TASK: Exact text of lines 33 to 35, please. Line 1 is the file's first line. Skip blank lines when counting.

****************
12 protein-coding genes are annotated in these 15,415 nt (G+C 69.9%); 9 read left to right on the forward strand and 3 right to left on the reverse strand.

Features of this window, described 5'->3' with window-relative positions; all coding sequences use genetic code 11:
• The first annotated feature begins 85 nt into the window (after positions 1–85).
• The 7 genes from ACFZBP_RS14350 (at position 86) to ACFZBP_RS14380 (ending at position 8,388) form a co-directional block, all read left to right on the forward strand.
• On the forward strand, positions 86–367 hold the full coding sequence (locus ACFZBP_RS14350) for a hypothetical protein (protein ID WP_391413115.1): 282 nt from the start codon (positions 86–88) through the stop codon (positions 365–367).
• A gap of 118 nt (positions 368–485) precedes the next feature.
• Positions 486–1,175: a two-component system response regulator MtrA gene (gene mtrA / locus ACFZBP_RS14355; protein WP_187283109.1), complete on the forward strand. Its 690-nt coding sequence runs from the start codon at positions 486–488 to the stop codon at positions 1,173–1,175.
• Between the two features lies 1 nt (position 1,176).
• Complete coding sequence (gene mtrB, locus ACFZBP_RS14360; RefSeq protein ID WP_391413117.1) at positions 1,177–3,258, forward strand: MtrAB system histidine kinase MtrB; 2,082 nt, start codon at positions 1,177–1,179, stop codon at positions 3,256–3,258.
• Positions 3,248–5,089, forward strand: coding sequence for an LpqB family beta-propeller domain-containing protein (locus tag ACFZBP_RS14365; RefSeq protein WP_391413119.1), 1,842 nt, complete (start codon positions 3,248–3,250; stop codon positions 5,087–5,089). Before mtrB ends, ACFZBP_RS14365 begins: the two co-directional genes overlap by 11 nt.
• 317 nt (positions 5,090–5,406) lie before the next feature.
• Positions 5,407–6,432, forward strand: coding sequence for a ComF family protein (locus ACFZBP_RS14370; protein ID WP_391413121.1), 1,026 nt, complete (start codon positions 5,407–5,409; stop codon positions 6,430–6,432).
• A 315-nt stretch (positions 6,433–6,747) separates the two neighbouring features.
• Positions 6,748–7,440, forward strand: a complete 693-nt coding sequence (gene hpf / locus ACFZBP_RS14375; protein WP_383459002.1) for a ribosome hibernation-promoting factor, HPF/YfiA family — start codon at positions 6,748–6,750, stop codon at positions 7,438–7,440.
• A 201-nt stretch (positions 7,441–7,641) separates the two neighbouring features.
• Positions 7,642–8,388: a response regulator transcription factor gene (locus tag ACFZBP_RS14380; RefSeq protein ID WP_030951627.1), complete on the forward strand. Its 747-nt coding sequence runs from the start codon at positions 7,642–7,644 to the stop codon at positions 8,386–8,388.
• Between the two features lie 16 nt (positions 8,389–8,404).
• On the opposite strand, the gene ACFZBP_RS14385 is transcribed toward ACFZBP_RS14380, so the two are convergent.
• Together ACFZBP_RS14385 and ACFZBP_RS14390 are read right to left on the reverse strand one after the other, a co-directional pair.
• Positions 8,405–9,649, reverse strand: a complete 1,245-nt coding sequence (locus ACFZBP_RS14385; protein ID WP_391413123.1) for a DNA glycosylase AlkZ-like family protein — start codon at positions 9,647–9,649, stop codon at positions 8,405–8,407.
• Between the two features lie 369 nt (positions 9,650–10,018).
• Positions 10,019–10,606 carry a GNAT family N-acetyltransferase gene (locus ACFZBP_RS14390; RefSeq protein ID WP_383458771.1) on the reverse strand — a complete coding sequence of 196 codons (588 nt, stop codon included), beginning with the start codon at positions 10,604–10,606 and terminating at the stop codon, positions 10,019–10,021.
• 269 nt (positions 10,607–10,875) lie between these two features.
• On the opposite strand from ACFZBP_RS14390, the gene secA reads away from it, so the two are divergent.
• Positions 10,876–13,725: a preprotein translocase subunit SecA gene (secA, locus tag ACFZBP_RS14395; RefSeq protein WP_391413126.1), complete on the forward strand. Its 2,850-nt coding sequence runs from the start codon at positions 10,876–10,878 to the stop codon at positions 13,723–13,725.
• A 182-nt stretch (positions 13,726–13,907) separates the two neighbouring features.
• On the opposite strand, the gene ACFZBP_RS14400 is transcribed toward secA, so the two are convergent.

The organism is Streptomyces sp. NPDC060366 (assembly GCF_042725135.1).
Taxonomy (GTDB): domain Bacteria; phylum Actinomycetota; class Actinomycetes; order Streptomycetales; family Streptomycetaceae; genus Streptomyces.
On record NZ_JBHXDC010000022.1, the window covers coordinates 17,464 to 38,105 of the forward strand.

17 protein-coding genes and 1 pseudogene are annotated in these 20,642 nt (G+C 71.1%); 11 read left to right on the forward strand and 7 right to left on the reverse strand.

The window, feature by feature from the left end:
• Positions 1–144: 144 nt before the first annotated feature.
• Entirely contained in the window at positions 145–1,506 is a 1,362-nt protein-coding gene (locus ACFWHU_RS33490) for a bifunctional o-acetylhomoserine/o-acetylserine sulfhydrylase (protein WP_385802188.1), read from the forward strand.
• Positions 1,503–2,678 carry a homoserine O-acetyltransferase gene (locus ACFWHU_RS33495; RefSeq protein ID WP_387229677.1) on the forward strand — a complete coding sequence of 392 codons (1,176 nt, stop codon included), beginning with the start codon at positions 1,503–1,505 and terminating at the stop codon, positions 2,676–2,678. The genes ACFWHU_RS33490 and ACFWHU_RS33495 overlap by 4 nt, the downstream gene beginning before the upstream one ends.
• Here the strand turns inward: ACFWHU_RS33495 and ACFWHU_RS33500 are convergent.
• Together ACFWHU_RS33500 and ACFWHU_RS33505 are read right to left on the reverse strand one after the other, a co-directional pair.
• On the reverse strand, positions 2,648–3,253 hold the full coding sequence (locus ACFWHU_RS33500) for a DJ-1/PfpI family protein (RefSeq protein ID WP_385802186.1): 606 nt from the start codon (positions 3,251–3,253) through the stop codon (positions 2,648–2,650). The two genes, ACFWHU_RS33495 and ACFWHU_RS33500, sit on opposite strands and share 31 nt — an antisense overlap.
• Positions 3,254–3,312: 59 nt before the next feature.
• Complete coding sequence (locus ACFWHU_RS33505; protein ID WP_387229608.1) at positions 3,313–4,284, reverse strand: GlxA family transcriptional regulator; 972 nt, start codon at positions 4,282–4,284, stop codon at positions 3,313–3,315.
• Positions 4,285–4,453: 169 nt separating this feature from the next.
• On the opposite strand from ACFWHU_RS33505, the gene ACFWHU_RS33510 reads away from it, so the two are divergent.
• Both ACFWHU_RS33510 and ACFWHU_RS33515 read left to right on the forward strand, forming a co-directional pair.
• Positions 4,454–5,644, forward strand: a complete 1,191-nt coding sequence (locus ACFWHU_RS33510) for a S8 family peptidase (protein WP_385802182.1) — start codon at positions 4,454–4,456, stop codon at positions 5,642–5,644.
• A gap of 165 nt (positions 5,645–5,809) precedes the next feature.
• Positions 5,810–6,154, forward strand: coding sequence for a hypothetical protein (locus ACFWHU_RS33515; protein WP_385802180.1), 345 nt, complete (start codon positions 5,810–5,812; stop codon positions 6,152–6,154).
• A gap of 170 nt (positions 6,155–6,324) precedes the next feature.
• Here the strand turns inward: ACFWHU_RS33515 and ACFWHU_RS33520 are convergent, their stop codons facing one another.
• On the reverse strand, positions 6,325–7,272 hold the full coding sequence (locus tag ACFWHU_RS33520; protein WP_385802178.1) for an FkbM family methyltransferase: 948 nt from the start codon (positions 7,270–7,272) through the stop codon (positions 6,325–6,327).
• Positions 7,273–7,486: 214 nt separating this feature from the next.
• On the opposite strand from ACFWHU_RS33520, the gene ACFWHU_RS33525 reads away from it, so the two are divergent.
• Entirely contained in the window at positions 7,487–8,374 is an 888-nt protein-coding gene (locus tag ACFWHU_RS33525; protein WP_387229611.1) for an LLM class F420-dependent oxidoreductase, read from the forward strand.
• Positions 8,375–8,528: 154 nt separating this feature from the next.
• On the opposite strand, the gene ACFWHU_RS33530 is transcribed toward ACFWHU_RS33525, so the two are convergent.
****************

• Positions 1–144: 144 nt before the first annotated feature.
• Entirely contained in the window at positions 145–1,506 is a 1,362-nt protein-coding gene (locus ACFWHU_RS33490) for a bifunctional o-acetylhomoserine/o-acetylserine sulfhydrylase (protein WP_385802188.1), read from the forward strand.
• Positions 1,503–2,678 carry a homoserine O-acetyltransferase gene (locus ACFWHU_RS33495; RefSeq protein ID WP_387229677.1) on the forward strand — a complete coding sequence of 392 codons (1,176 nt, stop codon included), beginning with the start codon at positions 1,503–1,505 and terminating at the stop codon, positions 2,676–2,678. The genes ACFWHU_RS33490 and ACFWHU_RS33495 overlap by 4 nt, the downstream gene beginning before the upstream one ends.